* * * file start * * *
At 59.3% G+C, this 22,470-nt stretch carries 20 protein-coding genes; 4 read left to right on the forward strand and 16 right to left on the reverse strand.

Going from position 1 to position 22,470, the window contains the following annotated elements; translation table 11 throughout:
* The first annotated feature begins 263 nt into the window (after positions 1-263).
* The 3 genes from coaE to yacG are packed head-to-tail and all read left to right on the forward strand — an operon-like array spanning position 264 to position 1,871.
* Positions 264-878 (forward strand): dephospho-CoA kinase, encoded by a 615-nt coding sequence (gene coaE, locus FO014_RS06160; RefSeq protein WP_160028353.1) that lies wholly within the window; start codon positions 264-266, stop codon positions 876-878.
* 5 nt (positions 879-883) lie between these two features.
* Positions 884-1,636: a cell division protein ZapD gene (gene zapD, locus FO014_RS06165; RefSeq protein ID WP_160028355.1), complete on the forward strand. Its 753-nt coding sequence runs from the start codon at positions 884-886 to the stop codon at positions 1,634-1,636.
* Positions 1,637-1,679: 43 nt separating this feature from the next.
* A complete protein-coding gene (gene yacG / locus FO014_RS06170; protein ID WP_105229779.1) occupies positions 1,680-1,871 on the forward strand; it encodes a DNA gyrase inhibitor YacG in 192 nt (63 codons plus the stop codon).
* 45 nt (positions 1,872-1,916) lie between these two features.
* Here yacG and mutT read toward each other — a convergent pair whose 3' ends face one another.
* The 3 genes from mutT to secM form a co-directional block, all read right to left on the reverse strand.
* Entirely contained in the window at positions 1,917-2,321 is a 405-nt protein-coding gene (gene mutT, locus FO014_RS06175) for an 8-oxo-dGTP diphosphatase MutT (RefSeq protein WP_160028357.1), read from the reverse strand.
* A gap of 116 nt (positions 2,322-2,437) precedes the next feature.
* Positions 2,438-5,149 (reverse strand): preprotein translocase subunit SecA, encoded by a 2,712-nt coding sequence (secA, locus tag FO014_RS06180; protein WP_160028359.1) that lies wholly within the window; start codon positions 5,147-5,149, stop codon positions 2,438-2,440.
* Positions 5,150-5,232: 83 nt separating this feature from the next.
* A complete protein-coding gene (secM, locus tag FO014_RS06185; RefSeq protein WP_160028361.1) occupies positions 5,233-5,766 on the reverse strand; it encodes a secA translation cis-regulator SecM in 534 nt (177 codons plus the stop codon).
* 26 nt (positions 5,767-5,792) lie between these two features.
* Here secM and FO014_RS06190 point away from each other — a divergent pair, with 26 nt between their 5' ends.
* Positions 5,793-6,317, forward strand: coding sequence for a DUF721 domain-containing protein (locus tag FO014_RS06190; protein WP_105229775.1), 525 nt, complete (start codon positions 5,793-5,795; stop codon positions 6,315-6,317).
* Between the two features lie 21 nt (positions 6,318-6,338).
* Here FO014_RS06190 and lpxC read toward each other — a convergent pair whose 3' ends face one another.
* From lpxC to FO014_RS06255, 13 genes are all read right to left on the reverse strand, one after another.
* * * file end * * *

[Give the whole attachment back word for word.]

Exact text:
At 59.3% G+C, this 22,470-nt stretch carries 20 protein-coding genes; 4 read left to right on the forward strand and 16 right to left on the reverse strand.

Going from position 1 to position 22,470, the window contains the following annotated elements; translation table 11 throughout:
* The first annotated feature begins 263 nt into the window (after positions 1-263).
* The 3 genes from coaE to yacG are packed head-to-tail and all read left to right on the forward strand — an operon-like array spanning position 264 to position 1,871.
* Positions 264-878 (forward strand): dephospho-CoA kinase, encoded by a 615-nt coding sequence (gene coaE, locus FO014_RS06160; RefSeq protein WP_160028353.1) that lies wholly within the window; start codon positions 264-266, stop codon positions 876-878.
* 5 nt (positions 879-883) lie between these two features.
* Positions 884-1,636: a cell division protein ZapD gene (gene zapD, locus FO014_RS06165; RefSeq protein ID WP_160028355.1), complete on the forward strand. Its 753-nt coding sequence runs from the start codon at positions 884-886 to the stop codon at positions 1,634-1,636.
* Positions 1,637-1,679: 43 nt separating this feature from the next.
* A complete protein-coding gene (gene yacG / locus FO014_RS06170; protein ID WP_105229779.1) occupies positions 1,680-1,871 on the forward strand; it encodes a DNA gyrase inhibitor YacG in 192 nt (63 codons plus the stop codon).
* 45 nt (positions 1,872-1,916) lie between these two features.
* Here yacG and mutT read toward each other — a convergent pair whose 3' ends face one another.
* The 3 genes from mutT to secM form a co-directional block, all read right to left on the reverse strand.
* Entirely contained in the window at positions 1,917-2,321 is a 405-nt protein-coding gene (gene mutT, locus FO014_RS06175) for an 8-oxo-dGTP diphosphatase MutT (RefSeq protein WP_160028357.1), read from the reverse strand.
* A gap of 116 nt (positions 2,322-2,437) precedes the next feature.
* Positions 2,438-5,149 (reverse strand): preprotein translocase subunit SecA, encoded by a 2,712-nt coding sequence (secA, locus tag FO014_RS06180; protein WP_160028359.1) that lies wholly within the window; start codon positions 5,147-5,149, stop codon positions 2,438-2,440.
* Positions 5,150-5,232: 83 nt separating this feature from the next.
* A complete protein-coding gene (secM, locus tag FO014_RS06185; RefSeq protein WP_160028361.1) occupies positions 5,233-5,766 on the reverse strand; it encodes a secA translation cis-regulator SecM in 534 nt (177 codons plus the stop codon).
* 26 nt (positions 5,767-5,792) lie between these two features.
* Here secM and FO014_RS06190 point away from each other — a divergent pair, with 26 nt between their 5' ends.
* Positions 5,793-6,317, forward strand: coding sequence for a DUF721 domain-containing protein (locus tag FO014_RS06190; protein WP_105229775.1), 525 nt, complete (start codon positions 5,793-5,795; stop codon positions 6,315-6,317).
* Between the two features lie 21 nt (positions 6,318-6,338).
* Here FO014_RS06190 and lpxC read toward each other — a convergent pair whose 3' ends face one another.
* From lpxC to FO014_RS06255, 13 genes are all read right to left on the reverse strand, one after another.